Newspapers To Court: We Don't Care About TheFlyOnTheWall, But Please Don't Take Away Our Hot News

from the they-will-regret-this dept

Yesterday we wrote about Google and Twitter's amicus brief in the infamous FlyOnTheWall hot news case, and the folks over at the Associated Press were kind enough to send over a link to the amicus brief from a huge coalition of newspapers. Basically, every big US newspaper or newspaper organization signed on to this one, including the Associated Press, AFP, the NY Times, the Washington Post, Gannett, McClatchy, Belo, Scripps, Time, and the Newspaper Association of America (just to catch everyone else). Considering that the AP has been leading the charge to bring back hot news, you can probably guess where this one is going:
The short summary? "We don't care about TheFlyOnTheWall or Barclays or this specific case, but we're scared to death that you might make a ruling that says the hot news doctrine should go away."

I'm still sort of amazed that any serious news organization supports the hot news doctrine, because it's almost guaranteed to come back and bite them if it is regularly used again. All of the newspapers above rely on rewriting news from other publications to some extent, whether they admit it or not. If they really support this, they're going to run into trouble themselves, even if they're apparently unwilling to admit it. It's incredibly short-sighted.

Also weird is the claim that these newspapers "rely" on hot news today. They don't. Sure, the hot news doctrine has technically been around for about a century, but it's barely been used at all in the last few decades. It was, for all intents and purposes, a dead doctrine that many considered not worth keeping around (pdf). To claim that these organizations have relied on the hot news doctrine is ridiculous, because it's barely been showing up in court until recently.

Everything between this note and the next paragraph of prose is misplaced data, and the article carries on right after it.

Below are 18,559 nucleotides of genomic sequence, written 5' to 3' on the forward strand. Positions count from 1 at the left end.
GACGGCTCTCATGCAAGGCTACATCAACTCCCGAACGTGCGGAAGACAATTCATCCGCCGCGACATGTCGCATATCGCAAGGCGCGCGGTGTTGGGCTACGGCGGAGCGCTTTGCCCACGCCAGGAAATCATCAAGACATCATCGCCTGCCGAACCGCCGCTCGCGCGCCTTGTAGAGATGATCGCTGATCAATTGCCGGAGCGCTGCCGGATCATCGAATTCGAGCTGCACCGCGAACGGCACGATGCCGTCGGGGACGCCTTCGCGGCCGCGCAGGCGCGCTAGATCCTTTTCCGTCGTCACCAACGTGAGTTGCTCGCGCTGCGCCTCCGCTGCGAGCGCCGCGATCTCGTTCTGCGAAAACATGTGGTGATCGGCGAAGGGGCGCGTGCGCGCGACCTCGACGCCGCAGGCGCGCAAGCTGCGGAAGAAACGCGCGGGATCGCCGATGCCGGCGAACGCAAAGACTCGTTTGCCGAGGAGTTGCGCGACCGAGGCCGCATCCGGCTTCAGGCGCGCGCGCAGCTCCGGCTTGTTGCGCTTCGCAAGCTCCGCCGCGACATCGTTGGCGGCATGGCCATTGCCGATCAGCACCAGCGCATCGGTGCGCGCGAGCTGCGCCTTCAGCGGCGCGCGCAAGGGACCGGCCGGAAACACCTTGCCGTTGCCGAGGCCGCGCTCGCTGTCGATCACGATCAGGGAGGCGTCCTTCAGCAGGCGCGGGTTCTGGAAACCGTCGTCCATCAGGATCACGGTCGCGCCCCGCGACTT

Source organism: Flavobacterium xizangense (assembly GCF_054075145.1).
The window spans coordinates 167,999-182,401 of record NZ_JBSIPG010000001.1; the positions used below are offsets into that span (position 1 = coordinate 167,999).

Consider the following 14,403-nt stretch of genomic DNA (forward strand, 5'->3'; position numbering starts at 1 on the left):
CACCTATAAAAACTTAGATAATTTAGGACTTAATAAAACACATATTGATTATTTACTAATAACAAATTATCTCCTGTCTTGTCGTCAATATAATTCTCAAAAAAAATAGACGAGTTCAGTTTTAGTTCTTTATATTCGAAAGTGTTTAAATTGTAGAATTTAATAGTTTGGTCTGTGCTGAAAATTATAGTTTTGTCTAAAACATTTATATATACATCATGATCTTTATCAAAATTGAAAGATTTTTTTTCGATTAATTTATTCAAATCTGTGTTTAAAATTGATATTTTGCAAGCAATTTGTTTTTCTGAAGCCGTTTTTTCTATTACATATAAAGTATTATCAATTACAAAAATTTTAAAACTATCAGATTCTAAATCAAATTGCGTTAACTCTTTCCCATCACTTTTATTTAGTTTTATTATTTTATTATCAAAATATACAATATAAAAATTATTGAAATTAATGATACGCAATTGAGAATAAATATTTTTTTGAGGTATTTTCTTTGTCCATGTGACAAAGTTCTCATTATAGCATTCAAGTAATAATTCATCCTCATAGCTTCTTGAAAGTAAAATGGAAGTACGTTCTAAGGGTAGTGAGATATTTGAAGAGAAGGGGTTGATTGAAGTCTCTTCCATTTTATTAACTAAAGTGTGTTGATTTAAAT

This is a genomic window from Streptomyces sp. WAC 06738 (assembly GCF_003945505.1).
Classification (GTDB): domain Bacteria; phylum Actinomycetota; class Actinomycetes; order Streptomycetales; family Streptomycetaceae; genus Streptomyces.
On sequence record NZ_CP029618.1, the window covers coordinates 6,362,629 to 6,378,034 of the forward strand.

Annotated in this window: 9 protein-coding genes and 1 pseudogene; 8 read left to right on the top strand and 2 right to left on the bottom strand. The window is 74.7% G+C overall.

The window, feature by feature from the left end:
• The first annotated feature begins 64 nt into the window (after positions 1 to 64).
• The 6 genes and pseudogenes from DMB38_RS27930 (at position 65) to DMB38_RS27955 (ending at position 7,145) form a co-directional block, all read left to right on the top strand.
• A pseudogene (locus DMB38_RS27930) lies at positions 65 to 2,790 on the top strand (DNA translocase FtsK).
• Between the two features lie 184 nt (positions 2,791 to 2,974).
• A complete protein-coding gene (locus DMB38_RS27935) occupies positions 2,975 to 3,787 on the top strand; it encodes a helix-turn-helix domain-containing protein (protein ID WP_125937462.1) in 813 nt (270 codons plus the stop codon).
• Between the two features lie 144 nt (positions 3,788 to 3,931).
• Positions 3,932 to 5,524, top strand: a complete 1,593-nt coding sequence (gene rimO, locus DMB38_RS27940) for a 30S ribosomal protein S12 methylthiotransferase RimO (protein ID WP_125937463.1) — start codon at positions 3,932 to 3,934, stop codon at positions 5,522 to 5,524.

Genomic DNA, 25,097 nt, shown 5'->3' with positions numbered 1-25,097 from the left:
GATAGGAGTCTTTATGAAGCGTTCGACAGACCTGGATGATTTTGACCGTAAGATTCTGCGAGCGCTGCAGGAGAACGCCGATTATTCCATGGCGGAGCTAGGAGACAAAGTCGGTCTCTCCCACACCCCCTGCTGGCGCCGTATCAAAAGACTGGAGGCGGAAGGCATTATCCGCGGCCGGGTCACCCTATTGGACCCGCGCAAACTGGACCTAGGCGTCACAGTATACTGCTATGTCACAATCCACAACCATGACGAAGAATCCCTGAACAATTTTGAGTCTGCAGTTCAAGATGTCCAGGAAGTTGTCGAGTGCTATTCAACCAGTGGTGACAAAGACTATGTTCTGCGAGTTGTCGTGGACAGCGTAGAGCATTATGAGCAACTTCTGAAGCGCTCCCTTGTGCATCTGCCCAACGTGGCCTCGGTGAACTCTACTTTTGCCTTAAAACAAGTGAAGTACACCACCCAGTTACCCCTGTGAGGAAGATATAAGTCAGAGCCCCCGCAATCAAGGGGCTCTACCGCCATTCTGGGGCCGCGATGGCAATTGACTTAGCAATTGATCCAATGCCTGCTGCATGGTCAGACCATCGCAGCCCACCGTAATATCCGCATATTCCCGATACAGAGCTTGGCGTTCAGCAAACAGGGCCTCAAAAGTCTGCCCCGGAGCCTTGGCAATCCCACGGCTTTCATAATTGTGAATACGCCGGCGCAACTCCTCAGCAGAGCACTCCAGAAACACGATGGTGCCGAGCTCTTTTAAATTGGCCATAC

Either way, it looks like lots of parties who are concerned about "hot news" have realized that TheFlyOnTheWall case has become ground zero for whether or not "hot news" is actually allowed.

Filed Under: hot news
Companies: afp, ap, belo, gannett, mcclatchy, naa, ny times, scripps, theflyonthewall, time, washington post

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  1. identicon
    byteme, 23 Jun 2010 @ 9:26am

    They have no intention of using the "Hot News" doctrine in a court of law. Instead, as long as it remains on the books, they can make use of it to bully smaller players and bloggers by sending legal nastygrams. That's why they want to keep it around.

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